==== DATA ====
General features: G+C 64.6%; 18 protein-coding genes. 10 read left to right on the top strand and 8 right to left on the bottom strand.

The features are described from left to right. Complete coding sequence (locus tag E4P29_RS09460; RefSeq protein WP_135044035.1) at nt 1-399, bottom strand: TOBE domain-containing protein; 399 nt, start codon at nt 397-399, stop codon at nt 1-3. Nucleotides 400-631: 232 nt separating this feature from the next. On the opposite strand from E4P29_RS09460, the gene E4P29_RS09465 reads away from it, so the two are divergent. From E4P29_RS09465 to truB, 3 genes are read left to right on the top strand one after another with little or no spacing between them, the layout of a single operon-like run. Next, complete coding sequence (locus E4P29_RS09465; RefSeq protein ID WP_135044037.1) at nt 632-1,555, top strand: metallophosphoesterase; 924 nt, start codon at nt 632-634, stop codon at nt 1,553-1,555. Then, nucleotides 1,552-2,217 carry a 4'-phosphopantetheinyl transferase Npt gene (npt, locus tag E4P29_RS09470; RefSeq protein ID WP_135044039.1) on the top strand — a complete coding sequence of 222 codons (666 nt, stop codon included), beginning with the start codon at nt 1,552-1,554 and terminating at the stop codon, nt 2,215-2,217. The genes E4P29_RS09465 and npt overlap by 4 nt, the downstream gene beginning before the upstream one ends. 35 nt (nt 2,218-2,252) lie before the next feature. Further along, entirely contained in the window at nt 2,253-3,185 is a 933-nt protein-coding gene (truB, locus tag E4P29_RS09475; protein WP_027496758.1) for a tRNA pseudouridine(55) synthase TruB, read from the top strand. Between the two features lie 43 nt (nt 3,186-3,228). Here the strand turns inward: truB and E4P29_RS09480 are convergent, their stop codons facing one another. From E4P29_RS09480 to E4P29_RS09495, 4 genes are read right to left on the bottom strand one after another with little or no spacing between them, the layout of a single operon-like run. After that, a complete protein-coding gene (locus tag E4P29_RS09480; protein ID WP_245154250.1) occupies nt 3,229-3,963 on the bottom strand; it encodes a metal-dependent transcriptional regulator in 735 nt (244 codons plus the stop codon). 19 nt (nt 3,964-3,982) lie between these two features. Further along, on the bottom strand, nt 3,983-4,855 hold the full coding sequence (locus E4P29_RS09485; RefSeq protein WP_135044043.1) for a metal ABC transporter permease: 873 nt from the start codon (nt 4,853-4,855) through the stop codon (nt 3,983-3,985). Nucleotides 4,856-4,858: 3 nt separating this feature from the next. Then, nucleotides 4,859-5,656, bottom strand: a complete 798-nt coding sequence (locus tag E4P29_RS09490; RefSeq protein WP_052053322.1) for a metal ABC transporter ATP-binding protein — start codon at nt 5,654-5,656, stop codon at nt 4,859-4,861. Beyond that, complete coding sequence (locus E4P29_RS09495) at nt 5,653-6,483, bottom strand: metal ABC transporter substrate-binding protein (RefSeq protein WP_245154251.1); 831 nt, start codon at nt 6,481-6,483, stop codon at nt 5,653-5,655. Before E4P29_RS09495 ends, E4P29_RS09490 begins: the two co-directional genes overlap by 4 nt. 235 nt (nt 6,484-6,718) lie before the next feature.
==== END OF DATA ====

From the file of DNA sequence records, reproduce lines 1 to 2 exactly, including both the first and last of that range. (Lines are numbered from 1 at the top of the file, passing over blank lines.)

General features: G+C 64.6%; 18 protein-coding genes. 10 read left to right on the top strand and 8 right to left on the bottom strand.

The features are described from left to right. Complete coding sequence (locus tag E4P29_RS09460; RefSeq protein WP_135044035.1) at nt 1-399, bottom strand: TOBE domain-containing protein; 399 nt, start codon at nt 397-399, stop codon at nt 1-3. Nucleotides 400-631: 232 nt separating this feature from the next. On the opposite strand from E4P29_RS09460, the gene E4P29_RS09465 reads away from it, so the two are divergent. From E4P29_RS09465 to truB, 3 genes are read left to right on the top strand one after another with little or no spacing between them, the layout of a single operon-like run. Next, complete coding sequence (locus E4P29_RS09465; RefSeq protein ID WP_135044037.1) at nt 632-1,555, top strand: metallophosphoesterase; 924 nt, start codon at nt 632-634, stop codon at nt 1,553-1,555. Then, nucleotides 1,552-2,217 carry a 4'-phosphopantetheinyl transferase Npt gene (npt, locus tag E4P29_RS09470; RefSeq protein ID WP_135044039.1) on the top strand — a complete coding sequence of 222 codons (666 nt, stop codon included), beginning with the start codon at nt 1,552-1,554 and terminating at the stop codon, nt 2,215-2,217. The genes E4P29_RS09465 and npt overlap by 4 nt, the downstream gene beginning before the upstream one ends. 35 nt (nt 2,218-2,252) lie before the next feature. Further along, entirely contained in the window at nt 2,253-3,185 is a 933-nt protein-coding gene (truB, locus tag E4P29_RS09475; protein WP_027496758.1) for a tRNA pseudouridine(55) synthase TruB, read from the top strand. Between the two features lie 43 nt (nt 3,186-3,228). Here the strand turns inward: truB and E4P29_RS09480 are convergent, their stop codons facing one another. From E4P29_RS09480 to E4P29_RS09495, 4 genes are read right to left on the bottom strand one after another with little or no spacing between them, the layout of a single operon-like run. After that, a complete protein-coding gene (locus tag E4P29_RS09480; protein ID WP_245154250.1) occupies nt 3,229-3,963 on the bottom strand; it encodes a metal-dependent transcriptional regulator in 735 nt (244 codons plus the stop codon). 19 nt (nt 3,964-3,982) lie between these two features. Further along, on the bottom strand, nt 3,983-4,855 hold the full coding sequence (locus E4P29_RS09485; RefSeq protein WP_135044043.1) for a metal ABC transporter permease: 873 nt from the start codon (nt 4,853-4,855) through the stop codon (nt 3,983-3,985). Nucleotides 4,856-4,858: 3 nt separating this feature from the next. Then, nucleotides 4,859-5,656, bottom strand: a complete 798-nt coding sequence (locus tag E4P29_RS09490; RefSeq protein WP_052053322.1) for a metal ABC transporter ATP-binding protein — start codon at nt 5,654-5,656, stop codon at nt 4,859-4,861. Beyond that, complete coding sequence (locus E4P29_RS09495) at nt 5,653-6,483, bottom strand: metal ABC transporter substrate-binding protein (RefSeq protein WP_245154251.1); 831 nt, start codon at nt 6,481-6,483, stop codon at nt 5,653-5,655. Before E4P29_RS09495 ends, E4P29_RS09490 begins: the two co-directional genes overlap by 4 nt. 235 nt (nt 6,484-6,718) lie before the next feature.